At the shared hosting level — the most common and where most websites start out — lots of providers are fairly tit for tat: two or three tiers of plans with a variety of perks, functionality, and resources that increase with each tier. Unless there are specific conditions you’re trying to meet (you really do need that Drupal, for instances) at a pure specs point of view, you’d probably be happy with any of them.
What does unlimited and unmetered mean?
Many web hosts advertise “unlimited” or “unmetered” bandwidth and storage on their plans, which means there are no set thresholds for the amount of resources your website is allowed to use at any given time. But, as Hostgator puts it, “unlimited doesn’t mean infinite.” If you’re negatively impacting the other sites on your server, every web host in the world will throttle your usage and/or suspend your account until you optimize your site or upgrade to a higher plan. Most let you know you’re exceeding your usage with an email a day or two before they take action.
Even though this sounds alarming, most websites will likely never experience this. (Bluehost claims that 99.95 percent of its 2 million websites stay within “normal” usage.)
Then, put customer service to the test
Beyond any basic “does my website have what it needs to function well,” customer support is the single most important thing a web host can offer. Think of it like health insurance. It doesn’t matter how robust the policy is. If the claims process is a nightmare, you’re going to switch providers.
Customer support can be split into live support — phone calls, help desk emails, and chat — and knowledge centers, which include everything from help articles to tutorials to community forums to blogs. Both live and self-help support are vital for when you’re having issues in set-up or performance.
When it comes to a knowledge center, you want a catalog that’s well-organized and easy to search, with a huge library of hyper-specific content. Bonus points for active moderators who are answering questions.
As for live support, your priorities are fast access and nuanced, specific help from people who know what they’re talking about. That’s tricky to evaluate without being a long-term customer.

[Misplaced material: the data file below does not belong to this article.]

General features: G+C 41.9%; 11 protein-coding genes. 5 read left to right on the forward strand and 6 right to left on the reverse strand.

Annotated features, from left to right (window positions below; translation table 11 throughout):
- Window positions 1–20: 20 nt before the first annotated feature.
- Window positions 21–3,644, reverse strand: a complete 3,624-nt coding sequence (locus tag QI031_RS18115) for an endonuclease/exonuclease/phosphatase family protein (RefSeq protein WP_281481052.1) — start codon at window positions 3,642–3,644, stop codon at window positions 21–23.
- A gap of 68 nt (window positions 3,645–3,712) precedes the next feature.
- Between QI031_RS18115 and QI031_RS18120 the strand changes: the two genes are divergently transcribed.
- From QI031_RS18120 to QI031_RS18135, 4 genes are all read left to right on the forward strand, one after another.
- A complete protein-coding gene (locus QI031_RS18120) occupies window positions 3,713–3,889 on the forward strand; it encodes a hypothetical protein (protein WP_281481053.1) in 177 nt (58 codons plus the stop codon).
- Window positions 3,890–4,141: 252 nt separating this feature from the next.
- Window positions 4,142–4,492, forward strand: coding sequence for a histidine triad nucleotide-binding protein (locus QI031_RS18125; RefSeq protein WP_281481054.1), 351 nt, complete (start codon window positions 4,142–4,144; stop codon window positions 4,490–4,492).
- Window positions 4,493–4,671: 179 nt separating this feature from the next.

One way is to get a sense of a web host’s reputation, particularly over the past two years.
If you start reading user reviews, you’ll notice how many are focused on customer support. This is especially apparent with Bluehost, HostGator, and GoDaddy, whose products rank high with industry publications like CNET and PCMag, but who are ravaged by customers unhappy with the the support they’re provided.
Ratings and reputation don’t always match up
|Percentage of 5-star user reviews on
(1954 total reviews)
(549 total reviews)
(251 total reviews)
(480 total reviews)
(572 total reviews)
(584 total reviews)
|CNET||4.5 / 5||5 / 5||5 / 5||4 / 5||4.5 / 5||—|
|PC Mag||4 / 5||4 / 5||4.5 / 5||—||4.5 / 5||4 / 5|
But the true test of support quality is to experience it yourself, and that’s where free trials come in. Pretty much every web host has some sort of money-back guarantee on their shared hosting plans, which means you can set up your website and see what you think of the service with relatively low stakes — just your time and any add-on fees you opt into, like paying for domain registration. We recommend going to town with customer support during that trial period. Get on live chat, open tickets, hop on the phone as much as possible to see if you like what you’re being served up.
Try not to worry about uptime too much
Beyond customer service, the most common complaint you’ll read from customer reviews is about uptime – or rather, lack thereof. Uptime is vital to your business: in 2013, Amazon.com famously went offline for 40 minutes and lost $4.8 million.
Every single web host in the world strives to have 100 percent server uptime, but there’s unfortunately no industry standard to evaluate how well they do. Lots of web hosting review sites do personal tests to try and gauge server performance, including WhoIsHostingThis and Web Hosting Facts, but since these tests only look at one site at a time, and often for short amounts of time, they are best used as indications, not gospel.